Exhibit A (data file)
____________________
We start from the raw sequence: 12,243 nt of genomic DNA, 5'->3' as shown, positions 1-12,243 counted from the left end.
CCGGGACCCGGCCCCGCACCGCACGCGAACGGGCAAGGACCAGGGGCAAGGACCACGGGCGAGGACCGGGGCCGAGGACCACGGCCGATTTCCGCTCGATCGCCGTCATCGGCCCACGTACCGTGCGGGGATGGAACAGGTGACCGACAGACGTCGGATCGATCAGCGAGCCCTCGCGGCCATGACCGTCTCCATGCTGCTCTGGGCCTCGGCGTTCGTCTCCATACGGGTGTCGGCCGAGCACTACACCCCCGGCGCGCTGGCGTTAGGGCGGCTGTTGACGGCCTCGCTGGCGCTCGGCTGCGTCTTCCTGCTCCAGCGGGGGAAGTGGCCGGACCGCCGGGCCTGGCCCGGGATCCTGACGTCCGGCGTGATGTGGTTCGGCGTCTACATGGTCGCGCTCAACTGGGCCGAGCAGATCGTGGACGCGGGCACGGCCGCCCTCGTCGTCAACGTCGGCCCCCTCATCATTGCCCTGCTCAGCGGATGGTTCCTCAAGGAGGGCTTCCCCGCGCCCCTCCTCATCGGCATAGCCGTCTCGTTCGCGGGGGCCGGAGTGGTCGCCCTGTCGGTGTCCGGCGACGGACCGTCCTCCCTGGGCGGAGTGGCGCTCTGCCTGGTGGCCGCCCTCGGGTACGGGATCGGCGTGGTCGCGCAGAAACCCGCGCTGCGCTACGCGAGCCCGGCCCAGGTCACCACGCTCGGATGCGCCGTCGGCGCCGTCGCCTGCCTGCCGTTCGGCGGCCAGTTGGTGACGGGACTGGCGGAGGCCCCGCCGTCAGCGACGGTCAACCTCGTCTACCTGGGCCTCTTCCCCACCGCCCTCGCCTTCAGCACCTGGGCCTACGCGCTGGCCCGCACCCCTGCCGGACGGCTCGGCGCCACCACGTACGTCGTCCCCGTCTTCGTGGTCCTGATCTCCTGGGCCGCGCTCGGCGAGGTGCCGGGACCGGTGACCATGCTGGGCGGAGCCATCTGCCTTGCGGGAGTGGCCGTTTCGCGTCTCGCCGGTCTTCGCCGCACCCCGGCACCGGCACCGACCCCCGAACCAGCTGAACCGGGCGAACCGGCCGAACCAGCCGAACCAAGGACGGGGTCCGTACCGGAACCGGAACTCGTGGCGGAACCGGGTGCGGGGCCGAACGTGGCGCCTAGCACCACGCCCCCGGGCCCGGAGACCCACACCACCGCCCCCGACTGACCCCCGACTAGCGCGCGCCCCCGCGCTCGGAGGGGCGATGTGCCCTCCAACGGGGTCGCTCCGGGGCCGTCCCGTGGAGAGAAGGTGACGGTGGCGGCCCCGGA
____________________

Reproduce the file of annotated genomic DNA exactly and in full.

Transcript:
We start from the raw sequence: 12,243 nt of genomic DNA, 5'->3' as shown, positions 1-12,243 counted from the left end.
CCGGGACCCGGCCCCGCACCGCACGCGAACGGGCAAGGACCAGGGGCAAGGACCACGGGCGAGGACCGGGGCCGAGGACCACGGCCGATTTCCGCTCGATCGCCGTCATCGGCCCACGTACCGTGCGGGGATGGAACAGGTGACCGACAGACGTCGGATCGATCAGCGAGCCCTCGCGGCCATGACCGTCTCCATGCTGCTCTGGGCCTCGGCGTTCGTCTCCATACGGGTGTCGGCCGAGCACTACACCCCCGGCGCGCTGGCGTTAGGGCGGCTGTTGACGGCCTCGCTGGCGCTCGGCTGCGTCTTCCTGCTCCAGCGGGGGAAGTGGCCGGACCGCCGGGCCTGGCCCGGGATCCTGACGTCCGGCGTGATGTGGTTCGGCGTCTACATGGTCGCGCTCAACTGGGCCGAGCAGATCGTGGACGCGGGCACGGCCGCCCTCGTCGTCAACGTCGGCCCCCTCATCATTGCCCTGCTCAGCGGATGGTTCCTCAAGGAGGGCTTCCCCGCGCCCCTCCTCATCGGCATAGCCGTCTCGTTCGCGGGGGCCGGAGTGGTCGCCCTGTCGGTGTCCGGCGACGGACCGTCCTCCCTGGGCGGAGTGGCGCTCTGCCTGGTGGCCGCCCTCGGGTACGGGATCGGCGTGGTCGCGCAGAAACCCGCGCTGCGCTACGCGAGCCCGGCCCAGGTCACCACGCTCGGATGCGCCGTCGGCGCCGTCGCCTGCCTGCCGTTCGGCGGCCAGTTGGTGACGGGACTGGCGGAGGCCCCGCCGTCAGCGACGGTCAACCTCGTCTACCTGGGCCTCTTCCCCACCGCCCTCGCCTTCAGCACCTGGGCCTACGCGCTGGCCCGCACCCCTGCCGGACGGCTCGGCGCCACCACGTACGTCGTCCCCGTCTTCGTGGTCCTGATCTCCTGGGCCGCGCTCGGCGAGGTGCCGGGACCGGTGACCATGCTGGGCGGAGCCATCTGCCTTGCGGGAGTGGCCGTTTCGCGTCTCGCCGGTCTTCGCCGCACCCCGGCACCGGCACCGACCCCCGAACCAGCTGAACCGGGCGAACCGGCCGAACCAGCCGAACCAAGGACGGGGTCCGTACCGGAACCGGAACTCGTGGCGGAACCGGGTGCGGGGCCGAACGTGGCGCCTAGCACCACGCCCCCGGGCCCGGAGACCCACACCACCGCCCCCGACTGACCCCCGACTAGCGCGCGCCCCCGCGCTCGGAGGGGCGATGTGCCCTCCAACGGGGTCGCTCCGGGGCCGTCCCGTGGAGAGAAGGTGACGGTGGCGGCCCCGGA